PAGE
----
Travel Roundup: Hong Kong & Macau 2019

Public art is showcased at PMQ

I thought I’d write a post about my latest trip to Hong Kong and Macau (we returned home about a month ago). It’d been about two and a half years since my previous visit, and this time I had my parents and Kirk in tow with me.

While we still did some of the usual things a tourist would do (it was Kirk’s first time there, after all), the primary reason for our vacation was to see my extended family, especially my grandparents who are both in their nineties. We wanted to have a big reunion ahead of our upcoming wedding in the fall as it’d allow us a chance to celebrate with them in case they couldn’t make it to Edmonton for the real deal.

From the standpoint of culture shock, I’d say that Kirk did better than me with aspects like the crazy crowds while I fared better when it came to heights; three of the world’s 50 tallest buildings reside in this territory and being the fourth most densely populated region on the globe, you can image that everything is built up, not out. What’s great about Hong Kong, though, is it’s quite easy to navigate. English and Chinese signage is everywhere, and a large portion of the residents speak English, too.

I’ll try to do a short recap of each day of our trip here. If there’s anything that was covered in detail in my past write up, I’ll refer you to that. Hopefully, for the restaurants that we had a chance to try, I’ll be doing separate posts at a later date.

Day 1 – Hong Kong

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We arrived in Hong Kong around supper time. Once my parents had gotten their suitcases from the luggage carousel (Kirk and I only packed carry on for the two week vacation), we picked up Airport Express passes and made our way on the train to Hong Kong Station. From there, my uncle and aunt picked us up. Being around rush hour — many people work from about 10:00am to 6:00 or 7:00pm daily — we hit some traffic. However, it didn’t take too long, and next thing you know, we were in the super convenient area of Causeway Bay being dropped off at the Holiday Inn Express (my cousins were very kind to treat us to our stay there).

Once we’d checked into our room, put away our bags, and freshened up, we walked across the street to Times Square to meet up with the four of them for dinner. On the tenth floor of the mall was Greenhouse, a Southeast Asian restaurant. Honestly, we stuffed our faces here with roast chicken, pizza, salads, and steak. When we finished our meal, Kirk and I decided to walk off the food by perusing some of the shops, including a very cool whiskey store with lots of limited edition bottles, and a business that only sold Totoro items.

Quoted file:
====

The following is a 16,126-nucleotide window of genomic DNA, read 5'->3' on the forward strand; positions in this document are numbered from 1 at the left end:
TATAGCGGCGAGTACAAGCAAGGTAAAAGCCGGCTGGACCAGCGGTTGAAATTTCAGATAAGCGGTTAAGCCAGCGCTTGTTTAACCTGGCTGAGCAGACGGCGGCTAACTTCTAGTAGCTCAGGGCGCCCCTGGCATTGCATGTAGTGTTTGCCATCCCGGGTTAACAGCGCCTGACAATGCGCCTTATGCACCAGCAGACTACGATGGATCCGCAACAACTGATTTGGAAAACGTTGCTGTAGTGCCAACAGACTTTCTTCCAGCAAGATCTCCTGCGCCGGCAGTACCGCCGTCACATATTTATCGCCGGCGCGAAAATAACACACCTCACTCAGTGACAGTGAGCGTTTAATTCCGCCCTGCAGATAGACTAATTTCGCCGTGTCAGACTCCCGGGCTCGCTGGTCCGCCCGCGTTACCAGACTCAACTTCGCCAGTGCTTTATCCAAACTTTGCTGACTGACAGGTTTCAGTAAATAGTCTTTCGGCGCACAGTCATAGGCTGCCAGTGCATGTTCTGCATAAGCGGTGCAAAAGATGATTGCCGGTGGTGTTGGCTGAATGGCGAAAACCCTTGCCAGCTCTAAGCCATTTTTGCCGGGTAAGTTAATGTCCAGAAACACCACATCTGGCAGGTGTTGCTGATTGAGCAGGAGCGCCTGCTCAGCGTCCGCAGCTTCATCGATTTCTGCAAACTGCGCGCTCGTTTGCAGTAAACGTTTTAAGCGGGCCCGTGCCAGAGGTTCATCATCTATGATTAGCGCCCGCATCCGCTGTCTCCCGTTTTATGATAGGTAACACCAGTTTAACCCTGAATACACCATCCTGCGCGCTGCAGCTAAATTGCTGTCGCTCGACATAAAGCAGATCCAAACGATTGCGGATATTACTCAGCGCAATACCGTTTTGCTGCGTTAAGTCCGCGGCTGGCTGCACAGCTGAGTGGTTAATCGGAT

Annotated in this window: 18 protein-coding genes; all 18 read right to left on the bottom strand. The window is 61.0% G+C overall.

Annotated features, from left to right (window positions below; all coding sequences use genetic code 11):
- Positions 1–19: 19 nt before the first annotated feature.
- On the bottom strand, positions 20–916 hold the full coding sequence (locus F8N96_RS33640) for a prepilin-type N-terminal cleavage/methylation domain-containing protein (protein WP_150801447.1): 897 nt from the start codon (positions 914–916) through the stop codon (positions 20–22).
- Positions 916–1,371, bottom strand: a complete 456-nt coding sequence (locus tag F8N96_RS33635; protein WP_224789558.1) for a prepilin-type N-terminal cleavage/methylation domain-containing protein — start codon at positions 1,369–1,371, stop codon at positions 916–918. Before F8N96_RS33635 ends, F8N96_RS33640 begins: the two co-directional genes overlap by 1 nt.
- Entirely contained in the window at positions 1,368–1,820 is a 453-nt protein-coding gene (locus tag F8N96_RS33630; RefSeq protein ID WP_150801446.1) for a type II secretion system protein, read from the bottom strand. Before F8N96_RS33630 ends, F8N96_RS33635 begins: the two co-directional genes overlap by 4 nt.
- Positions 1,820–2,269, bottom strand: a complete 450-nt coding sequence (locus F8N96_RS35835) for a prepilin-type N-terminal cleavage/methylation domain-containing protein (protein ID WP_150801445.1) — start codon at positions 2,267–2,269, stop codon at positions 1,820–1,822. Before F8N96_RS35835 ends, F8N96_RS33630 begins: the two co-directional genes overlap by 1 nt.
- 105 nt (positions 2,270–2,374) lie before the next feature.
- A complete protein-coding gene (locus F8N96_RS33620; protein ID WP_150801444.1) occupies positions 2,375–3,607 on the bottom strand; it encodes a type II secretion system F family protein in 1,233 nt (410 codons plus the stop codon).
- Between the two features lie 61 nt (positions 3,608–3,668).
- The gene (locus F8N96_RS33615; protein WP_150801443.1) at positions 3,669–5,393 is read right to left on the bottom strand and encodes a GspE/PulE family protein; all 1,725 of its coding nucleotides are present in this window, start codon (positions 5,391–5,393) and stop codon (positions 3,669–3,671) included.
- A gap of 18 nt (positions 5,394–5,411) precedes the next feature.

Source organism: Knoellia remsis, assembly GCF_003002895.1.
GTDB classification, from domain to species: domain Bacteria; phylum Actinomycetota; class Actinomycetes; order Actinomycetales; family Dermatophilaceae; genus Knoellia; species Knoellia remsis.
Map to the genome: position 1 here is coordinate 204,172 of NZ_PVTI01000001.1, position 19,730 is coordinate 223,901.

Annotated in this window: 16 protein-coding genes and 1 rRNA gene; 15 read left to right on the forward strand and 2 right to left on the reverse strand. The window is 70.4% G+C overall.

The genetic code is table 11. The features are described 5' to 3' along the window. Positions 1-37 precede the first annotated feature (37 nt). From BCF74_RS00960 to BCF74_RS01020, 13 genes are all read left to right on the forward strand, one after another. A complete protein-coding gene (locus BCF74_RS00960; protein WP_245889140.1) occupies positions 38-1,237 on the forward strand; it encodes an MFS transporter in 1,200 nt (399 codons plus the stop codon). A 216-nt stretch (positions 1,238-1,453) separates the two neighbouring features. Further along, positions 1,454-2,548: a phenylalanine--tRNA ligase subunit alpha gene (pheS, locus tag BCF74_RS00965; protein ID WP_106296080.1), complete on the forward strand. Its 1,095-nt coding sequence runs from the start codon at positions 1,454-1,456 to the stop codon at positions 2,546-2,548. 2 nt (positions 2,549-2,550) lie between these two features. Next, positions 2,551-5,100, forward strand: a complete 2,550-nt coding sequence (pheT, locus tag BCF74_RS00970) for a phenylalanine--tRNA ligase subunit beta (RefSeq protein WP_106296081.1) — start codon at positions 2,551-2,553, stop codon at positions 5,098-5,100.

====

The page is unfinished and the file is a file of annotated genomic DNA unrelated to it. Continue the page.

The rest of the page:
After twenty hours or so of travel, we were exhausted. We settled in and went to bed. Best of all, it was late in the evening in Hong Kong, so we got into a good rhythm right away. Thankfully, we didn’t experience much, if any, jet lag during our time there.

Day 2 – Hong Kong

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We took it pretty easy on our first full day in Hong Kong. Once we’d gotten ready to go, we actually went to visit with my grandma in Wanchai before doing anything else. It was so great to see her again and she finally got to meet Kirk. Language barrier aside, they were pretty adorable.

For lunch, we headed back to Causeway Bay where we ate at Din Tai Fung. While it’s not a local restaurant, it’s famous for their Xiao Long Bao (soup dumplings). My mom wasn’t overly impressed with them because the dumplings weren’t hot enough. Although I agreed with her on that point, I still love their too expensive (over $30 CDN for six) black truffle and pork variety. Their wontons are pretty delicious as well.

After that, we explored Causeway Bay, giving Kirk a chance to get a lay of the land. We stopped in SOGO, a fancy department store in the middle of the area. My mom wanted to show Kirk the basement-level grocery store with the pricey imported fruits. Honestly, they’re beautifully packaged, looking pristine and at peak ripeness, but I still can’t fathom why any of them cost as much as they do.

As we walked around that area, we found a kiosk for BAKE Cheese Tart (actually a Japanese chain). They’re famous for their pastries and they literally sell only one item. These bright yellow rays of sunshine look sort of like an egg tart, but they’re a little more savoury because of the cheese and the consistency of the crust is more like a cookie than a pie.

If you haven’t guessed yet, a lot of our time in Hong Kong consisted of eating. That night was no different. We met up with another uncle and two of my aunts for dinner inside the Conrad Hotel at Brassarie on the Eighth. To my family’s dismay, they had sold out of the Tomahawk steaks that they had their eyes on. But, in the end, everything that we had (minus the undercooked souffles) were wonderfully prepared. I quite enjoyed my indulgent four-course meal.

Day 3 – Hong Kong